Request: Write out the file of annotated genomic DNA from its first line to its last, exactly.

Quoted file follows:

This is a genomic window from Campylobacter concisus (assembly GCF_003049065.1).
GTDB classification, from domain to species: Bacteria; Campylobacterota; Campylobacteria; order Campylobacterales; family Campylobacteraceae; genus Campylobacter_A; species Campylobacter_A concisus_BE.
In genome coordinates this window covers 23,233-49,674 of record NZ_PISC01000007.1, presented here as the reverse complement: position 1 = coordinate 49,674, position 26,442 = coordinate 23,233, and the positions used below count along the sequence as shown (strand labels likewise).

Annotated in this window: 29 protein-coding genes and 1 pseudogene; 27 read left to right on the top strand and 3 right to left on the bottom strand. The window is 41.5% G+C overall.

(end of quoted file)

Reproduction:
This is a genomic window from Campylobacter concisus (assembly GCF_003049065.1).
GTDB classification, from domain to species: Bacteria; Campylobacterota; Campylobacteria; order Campylobacterales; family Campylobacteraceae; genus Campylobacter_A; species Campylobacter_A concisus_BE.
In genome coordinates this window covers 23,233-49,674 of record NZ_PISC01000007.1, presented here as the reverse complement: position 1 = coordinate 49,674, position 26,442 = coordinate 23,233, and the positions used below count along the sequence as shown (strand labels likewise).

Annotated in this window: 29 protein-coding genes and 1 pseudogene; 27 read left to right on the top strand and 3 right to left on the bottom strand. The window is 41.5% G+C overall.